The DCC source includes "feature" m4 files to configure sendmail to use dccm(8) to check a DCC server about
     incoming mail.

     See also the INSTALL.html file.

   Client Installation
     Installing a DCC client starts with obtaining or compiling program binaries for the client server data control
     tool, cdcc(8).  Installing the sendmail DCC interface, dccm(8), or dccproc(8), the general or procmail(1) inter-
     face is the main part of the client installation.  Connecting the DCC to sendmail with dccm is most powerful, but
     requires administrative control of the system running sendmail.

     As noted above, cdcc and dccproc should be set-UID to a suitable UID.  Root or 0 is thought to be safe for both,
     because they are careful to release privileges except when they need them to read or write files in the DCC home
     directory.  A DCC home directory, /var/dcc should be created.  It must be owned and writable by the UID to which
     cdcc is set.

     After the DCC client programs have been obtained, contact the operator(s) of the chosen DCC server(s) to obtain
     each server's host name, port number, and a client-ID and corresponding password.  No client-IDs or passwords are
     needed touse DCC servers that allow anonymous clients.  Use the load or add commands of cdcc to create a map file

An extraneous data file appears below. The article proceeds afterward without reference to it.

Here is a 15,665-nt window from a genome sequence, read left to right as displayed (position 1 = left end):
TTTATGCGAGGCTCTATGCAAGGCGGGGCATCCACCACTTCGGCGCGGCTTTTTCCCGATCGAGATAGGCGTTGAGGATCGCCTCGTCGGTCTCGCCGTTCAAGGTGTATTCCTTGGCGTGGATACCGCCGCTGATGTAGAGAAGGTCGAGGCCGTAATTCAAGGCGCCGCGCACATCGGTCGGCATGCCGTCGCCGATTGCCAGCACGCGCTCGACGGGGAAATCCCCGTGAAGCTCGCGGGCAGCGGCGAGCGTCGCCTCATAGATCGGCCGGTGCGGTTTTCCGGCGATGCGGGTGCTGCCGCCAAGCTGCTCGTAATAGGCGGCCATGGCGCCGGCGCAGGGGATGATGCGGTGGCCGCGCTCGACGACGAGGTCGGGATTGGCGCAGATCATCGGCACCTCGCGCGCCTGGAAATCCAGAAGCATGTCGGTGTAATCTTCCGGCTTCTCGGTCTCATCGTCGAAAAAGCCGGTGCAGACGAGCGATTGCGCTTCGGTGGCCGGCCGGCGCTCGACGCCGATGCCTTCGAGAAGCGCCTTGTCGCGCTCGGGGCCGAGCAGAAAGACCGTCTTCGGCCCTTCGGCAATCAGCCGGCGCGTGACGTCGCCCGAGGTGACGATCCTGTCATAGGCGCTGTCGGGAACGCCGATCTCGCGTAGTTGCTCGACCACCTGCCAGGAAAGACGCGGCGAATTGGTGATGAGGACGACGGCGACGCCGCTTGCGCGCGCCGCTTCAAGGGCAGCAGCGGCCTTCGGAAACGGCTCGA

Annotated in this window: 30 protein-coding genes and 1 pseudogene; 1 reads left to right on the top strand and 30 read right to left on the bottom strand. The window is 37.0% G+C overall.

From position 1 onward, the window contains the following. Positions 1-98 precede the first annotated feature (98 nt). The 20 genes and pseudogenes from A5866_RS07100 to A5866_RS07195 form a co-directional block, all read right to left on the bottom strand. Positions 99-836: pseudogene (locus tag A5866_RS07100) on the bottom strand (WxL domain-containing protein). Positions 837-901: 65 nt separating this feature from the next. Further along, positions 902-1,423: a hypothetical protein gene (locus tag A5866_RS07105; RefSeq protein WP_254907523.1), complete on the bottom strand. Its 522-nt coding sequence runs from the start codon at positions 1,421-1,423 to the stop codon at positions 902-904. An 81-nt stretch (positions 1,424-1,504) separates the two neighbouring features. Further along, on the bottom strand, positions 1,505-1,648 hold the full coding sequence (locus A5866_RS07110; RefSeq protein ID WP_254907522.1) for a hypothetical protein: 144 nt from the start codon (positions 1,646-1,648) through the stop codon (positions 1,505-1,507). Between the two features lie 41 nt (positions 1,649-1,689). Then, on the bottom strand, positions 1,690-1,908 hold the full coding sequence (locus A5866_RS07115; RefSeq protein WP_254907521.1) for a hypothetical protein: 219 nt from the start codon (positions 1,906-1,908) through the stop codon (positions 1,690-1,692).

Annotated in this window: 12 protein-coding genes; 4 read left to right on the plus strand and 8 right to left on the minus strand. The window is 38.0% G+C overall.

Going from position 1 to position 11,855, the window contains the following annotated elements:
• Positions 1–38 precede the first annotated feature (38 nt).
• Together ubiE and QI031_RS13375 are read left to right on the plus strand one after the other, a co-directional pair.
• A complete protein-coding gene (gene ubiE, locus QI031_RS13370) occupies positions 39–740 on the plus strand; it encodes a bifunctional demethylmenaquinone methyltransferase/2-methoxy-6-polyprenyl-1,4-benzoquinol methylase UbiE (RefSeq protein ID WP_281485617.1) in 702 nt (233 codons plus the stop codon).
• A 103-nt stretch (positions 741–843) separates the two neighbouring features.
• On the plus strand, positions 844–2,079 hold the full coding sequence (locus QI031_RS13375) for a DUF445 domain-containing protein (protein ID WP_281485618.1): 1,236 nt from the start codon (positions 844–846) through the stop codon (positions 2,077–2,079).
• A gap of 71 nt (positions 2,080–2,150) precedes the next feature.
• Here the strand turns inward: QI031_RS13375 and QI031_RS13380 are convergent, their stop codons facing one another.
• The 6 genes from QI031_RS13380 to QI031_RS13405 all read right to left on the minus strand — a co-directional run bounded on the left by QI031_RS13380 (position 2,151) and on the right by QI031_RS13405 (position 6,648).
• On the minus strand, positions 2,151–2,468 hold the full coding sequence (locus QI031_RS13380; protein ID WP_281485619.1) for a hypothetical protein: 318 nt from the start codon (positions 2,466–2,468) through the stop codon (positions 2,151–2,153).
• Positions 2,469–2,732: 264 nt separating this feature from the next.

in the DCC home directory.  It is usually necessary to create a client whitelist file of the format described
     above.  To accommodate users sharing a computer but not ideas about what is solicited bulk mail, the client
     whitelist file can be any valid path name and need not be in the DCC home directory.

     If dccm is chosen, arrange to start it with suitable arguments before sendmail is started.  See the
     homedir/dcc_conf file and the misc/rcDCC script in the DCC source.  The procmail DCCM interface, dccproc(8), can
     be run manually or by a procmailrc(5) rule.

   Server Installation
     The DCC server, dccd(8), also requires that the DCC home directory exist.  It does not use the client shared or
     memory mapped file of server addresses, but it requires other files.  One is the /var/dcc/ids file of client-IDs,
     server-IDs, and corresponding passwords.  Another is a flod file of peers that send and receive floods of reports
     of checksums with large counts.  Both files are described in dccd(8).

     The server daemon should be started when the system is rebooted, probably before sendmail.  See the misc/rcDCC
     and misc/start-dccd files in the DCC source.

     The database should be cleaned regularly with dbclean(8) such as by running the crontab job that is in the misc
     directory.

SEE ALSO
     cdcc(8), dbclean(8), dcc(8), dccd(8), dccifd(8), dccm(8), dccproc(8), dblist(8), dccsight(8), sendmail(8).

HISTORY
     Distributed Checksum Clearinghouses are based on an idea of Paul Vixie with code designed and written at Rhyolite
     Software starting in 2000.  This document describes version 1.3.158.

                                April 03, 2015